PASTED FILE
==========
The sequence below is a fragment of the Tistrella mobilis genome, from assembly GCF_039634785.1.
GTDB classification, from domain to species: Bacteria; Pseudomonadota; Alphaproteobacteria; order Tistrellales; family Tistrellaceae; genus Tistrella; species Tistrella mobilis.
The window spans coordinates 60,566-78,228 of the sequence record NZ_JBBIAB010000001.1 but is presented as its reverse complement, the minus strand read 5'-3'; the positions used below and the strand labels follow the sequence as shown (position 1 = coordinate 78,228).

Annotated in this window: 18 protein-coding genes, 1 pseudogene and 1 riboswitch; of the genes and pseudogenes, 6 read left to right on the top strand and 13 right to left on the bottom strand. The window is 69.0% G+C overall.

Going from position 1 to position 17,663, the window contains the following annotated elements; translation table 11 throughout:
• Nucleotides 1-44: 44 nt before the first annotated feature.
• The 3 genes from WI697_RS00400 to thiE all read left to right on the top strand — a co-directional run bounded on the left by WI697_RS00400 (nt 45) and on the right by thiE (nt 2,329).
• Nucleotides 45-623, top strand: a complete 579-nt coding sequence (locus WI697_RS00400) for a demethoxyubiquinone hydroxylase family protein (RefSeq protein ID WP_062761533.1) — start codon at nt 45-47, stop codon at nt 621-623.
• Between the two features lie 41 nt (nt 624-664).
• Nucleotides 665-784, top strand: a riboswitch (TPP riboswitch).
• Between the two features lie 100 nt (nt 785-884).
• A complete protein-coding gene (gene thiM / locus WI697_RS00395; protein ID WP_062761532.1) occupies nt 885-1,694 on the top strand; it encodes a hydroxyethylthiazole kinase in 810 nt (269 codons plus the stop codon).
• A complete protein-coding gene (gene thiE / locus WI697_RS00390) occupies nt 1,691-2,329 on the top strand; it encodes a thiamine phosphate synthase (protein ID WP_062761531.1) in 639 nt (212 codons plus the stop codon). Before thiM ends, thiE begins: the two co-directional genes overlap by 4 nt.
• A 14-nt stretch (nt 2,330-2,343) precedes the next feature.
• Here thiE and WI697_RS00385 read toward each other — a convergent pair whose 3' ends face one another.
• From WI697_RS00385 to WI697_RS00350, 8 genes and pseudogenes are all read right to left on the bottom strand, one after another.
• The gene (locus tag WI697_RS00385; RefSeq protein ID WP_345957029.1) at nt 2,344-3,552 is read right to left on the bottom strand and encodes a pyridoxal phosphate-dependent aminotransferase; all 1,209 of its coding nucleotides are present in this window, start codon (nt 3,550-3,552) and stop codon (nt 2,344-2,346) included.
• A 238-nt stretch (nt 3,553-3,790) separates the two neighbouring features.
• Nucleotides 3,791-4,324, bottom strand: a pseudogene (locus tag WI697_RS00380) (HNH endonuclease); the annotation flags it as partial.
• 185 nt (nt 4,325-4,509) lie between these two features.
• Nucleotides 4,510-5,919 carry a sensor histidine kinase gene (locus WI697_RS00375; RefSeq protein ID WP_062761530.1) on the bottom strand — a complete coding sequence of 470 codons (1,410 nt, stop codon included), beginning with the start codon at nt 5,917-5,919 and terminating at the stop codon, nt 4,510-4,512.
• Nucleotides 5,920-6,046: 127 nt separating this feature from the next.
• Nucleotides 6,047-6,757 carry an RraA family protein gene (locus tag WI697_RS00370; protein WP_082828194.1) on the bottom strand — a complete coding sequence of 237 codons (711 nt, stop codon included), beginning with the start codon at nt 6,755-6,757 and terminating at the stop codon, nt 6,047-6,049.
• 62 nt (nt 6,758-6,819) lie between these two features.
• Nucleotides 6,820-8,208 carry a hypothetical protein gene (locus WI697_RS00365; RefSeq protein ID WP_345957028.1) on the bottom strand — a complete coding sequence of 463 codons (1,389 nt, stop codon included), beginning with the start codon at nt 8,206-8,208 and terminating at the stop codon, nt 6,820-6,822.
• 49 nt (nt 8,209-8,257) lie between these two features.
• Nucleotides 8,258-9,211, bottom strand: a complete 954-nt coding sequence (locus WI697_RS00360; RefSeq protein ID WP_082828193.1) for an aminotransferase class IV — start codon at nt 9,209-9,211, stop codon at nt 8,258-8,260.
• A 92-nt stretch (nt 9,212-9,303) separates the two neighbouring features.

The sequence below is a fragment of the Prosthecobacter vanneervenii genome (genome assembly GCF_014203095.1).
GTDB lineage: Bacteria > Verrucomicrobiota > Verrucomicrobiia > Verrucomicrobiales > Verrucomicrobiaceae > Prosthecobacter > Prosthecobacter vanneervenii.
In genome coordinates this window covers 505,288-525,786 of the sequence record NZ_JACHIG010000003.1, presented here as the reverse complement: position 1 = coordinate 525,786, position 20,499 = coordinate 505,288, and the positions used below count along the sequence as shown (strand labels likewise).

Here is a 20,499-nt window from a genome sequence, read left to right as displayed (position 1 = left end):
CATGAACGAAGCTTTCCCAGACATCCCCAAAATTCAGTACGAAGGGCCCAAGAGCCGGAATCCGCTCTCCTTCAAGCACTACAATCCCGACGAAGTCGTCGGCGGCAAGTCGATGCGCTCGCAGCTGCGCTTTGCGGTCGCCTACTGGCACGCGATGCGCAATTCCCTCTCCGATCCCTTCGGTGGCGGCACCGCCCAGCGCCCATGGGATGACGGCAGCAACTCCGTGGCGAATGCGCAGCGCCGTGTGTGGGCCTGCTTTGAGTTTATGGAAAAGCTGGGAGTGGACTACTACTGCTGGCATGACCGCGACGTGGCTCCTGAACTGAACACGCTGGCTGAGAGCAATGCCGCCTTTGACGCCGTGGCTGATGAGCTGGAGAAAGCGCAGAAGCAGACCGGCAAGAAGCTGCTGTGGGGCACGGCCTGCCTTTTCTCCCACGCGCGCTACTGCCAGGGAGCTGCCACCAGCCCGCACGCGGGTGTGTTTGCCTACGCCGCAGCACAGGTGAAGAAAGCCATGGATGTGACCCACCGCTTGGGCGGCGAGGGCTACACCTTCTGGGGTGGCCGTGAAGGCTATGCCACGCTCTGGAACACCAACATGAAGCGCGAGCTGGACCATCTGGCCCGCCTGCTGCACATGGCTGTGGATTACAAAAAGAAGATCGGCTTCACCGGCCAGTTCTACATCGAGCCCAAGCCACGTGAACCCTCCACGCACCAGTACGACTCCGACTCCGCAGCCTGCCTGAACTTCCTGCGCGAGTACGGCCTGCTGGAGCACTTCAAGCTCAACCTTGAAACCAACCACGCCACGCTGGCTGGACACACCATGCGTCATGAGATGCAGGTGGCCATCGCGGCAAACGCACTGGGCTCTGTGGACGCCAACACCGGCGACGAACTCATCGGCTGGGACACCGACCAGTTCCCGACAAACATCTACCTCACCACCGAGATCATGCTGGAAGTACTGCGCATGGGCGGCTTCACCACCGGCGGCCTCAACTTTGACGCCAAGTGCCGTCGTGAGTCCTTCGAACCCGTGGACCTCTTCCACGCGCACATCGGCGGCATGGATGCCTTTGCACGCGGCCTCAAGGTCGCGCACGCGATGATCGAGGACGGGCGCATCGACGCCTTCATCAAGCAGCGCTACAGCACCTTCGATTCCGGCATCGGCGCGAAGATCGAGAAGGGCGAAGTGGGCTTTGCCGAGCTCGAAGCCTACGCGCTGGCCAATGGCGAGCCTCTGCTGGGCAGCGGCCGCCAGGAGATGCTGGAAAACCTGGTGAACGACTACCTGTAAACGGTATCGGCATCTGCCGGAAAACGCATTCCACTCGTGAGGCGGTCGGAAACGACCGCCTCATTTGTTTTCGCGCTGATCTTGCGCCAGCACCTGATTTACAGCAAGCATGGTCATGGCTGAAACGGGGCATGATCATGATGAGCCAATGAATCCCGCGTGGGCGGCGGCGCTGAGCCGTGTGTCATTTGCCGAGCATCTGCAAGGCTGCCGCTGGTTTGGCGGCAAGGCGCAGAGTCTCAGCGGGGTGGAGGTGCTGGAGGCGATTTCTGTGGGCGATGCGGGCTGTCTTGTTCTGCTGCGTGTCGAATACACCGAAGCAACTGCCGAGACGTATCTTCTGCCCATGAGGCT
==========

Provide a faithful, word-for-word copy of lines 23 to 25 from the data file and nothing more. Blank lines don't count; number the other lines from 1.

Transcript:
• Nucleotides 6,047-6,757 carry an RraA family protein gene (locus tag WI697_RS00370; protein WP_082828194.1) on the bottom strand — a complete coding sequence of 237 codons (711 nt, stop codon included), beginning with the start codon at nt 6,755-6,757 and terminating at the stop codon, nt 6,047-6,049.
• 62 nt (nt 6,758-6,819) lie between these two features.
• Nucleotides 6,820-8,208 carry a hypothetical protein gene (locus WI697_RS00365; RefSeq protein ID WP_345957028.1) on the bottom strand — a complete coding sequence of 463 codons (1,389 nt, stop codon included), beginning with the start codon at nt 8,206-8,208 and terminating at the stop codon, nt 6,820-6,822.